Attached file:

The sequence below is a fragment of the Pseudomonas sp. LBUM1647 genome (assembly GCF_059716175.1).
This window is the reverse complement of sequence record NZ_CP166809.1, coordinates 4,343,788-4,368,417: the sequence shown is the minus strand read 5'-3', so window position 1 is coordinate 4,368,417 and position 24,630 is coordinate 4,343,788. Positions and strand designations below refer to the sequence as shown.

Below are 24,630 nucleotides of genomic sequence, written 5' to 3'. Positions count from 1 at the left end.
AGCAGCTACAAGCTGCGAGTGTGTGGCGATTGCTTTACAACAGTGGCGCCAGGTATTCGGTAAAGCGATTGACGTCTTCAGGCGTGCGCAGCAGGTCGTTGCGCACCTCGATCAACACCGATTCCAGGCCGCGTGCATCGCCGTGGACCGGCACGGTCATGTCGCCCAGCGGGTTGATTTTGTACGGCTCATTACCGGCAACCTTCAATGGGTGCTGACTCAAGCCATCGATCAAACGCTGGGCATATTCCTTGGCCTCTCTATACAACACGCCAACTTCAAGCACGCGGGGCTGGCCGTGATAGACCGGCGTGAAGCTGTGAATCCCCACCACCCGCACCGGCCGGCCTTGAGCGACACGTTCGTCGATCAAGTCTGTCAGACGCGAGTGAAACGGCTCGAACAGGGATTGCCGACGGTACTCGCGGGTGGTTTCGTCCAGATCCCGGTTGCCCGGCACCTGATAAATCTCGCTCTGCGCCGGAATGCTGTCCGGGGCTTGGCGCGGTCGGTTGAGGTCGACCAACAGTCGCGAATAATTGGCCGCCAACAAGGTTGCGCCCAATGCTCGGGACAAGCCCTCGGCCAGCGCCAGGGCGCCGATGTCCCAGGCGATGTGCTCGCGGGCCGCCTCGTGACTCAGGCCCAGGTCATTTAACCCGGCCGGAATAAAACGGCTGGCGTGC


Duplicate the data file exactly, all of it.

The sequence below is a fragment of the Pseudomonas sp. LBUM1647 genome (assembly GCF_059716175.1).
This window is the reverse complement of sequence record NZ_CP166809.1, coordinates 4,343,788-4,368,417: the sequence shown is the minus strand read 5'-3', so window position 1 is coordinate 4,368,417 and position 24,630 is coordinate 4,343,788. Positions and strand designations below refer to the sequence as shown.

Below are 24,630 nucleotides of genomic sequence, written 5' to 3'. Positions count from 1 at the left end.
AGCAGCTACAAGCTGCGAGTGTGTGGCGATTGCTTTACAACAGTGGCGCCAGGTATTCGGTAAAGCGATTGACGTCTTCAGGCGTGCGCAGCAGGTCGTTGCGCACCTCGATCAACACCGATTCCAGGCCGCGTGCATCGCCGTGGACCGGCACGGTCATGTCGCCCAGCGGGTTGATTTTGTACGGCTCATTACCGGCAACCTTCAATGGGTGCTGACTCAAGCCATCGATCAAACGCTGGGCATATTCCTTGGCCTCTCTATACAACACGCCAACTTCAAGCACGCGGGGCTGGCCGTGATAGACCGGCGTGAAGCTGTGAATCCCCACCACCCGCACCGGCCGGCCTTGAGCGACACGTTCGTCGATCAAGTCTGTCAGACGCGAGTGAAACGGCTCGAACAGGGATTGCCGACGGTACTCGCGGGTGGTTTCGTCCAGATCCCGGTTGCCCGGCACCTGATAAATCTCGCTCTGCGCCGGAATGCTGTCCGGGGCTTGGCGCGGTCGGTTGAGGTCGACCAACAGTCGCGAATAATTGGCCGCCAACAAGGTTGCGCCCAATGCTCGGGACAAGCCCTCGGCCAGCGCCAGGGCGCCGATGTCCCAGGCGATGTGCTCGCGGGCCGCCTCGTGACTCAGGCCCAGGTCATTTAACCCGGCCGGAATAAAACGGCTGGCGTGC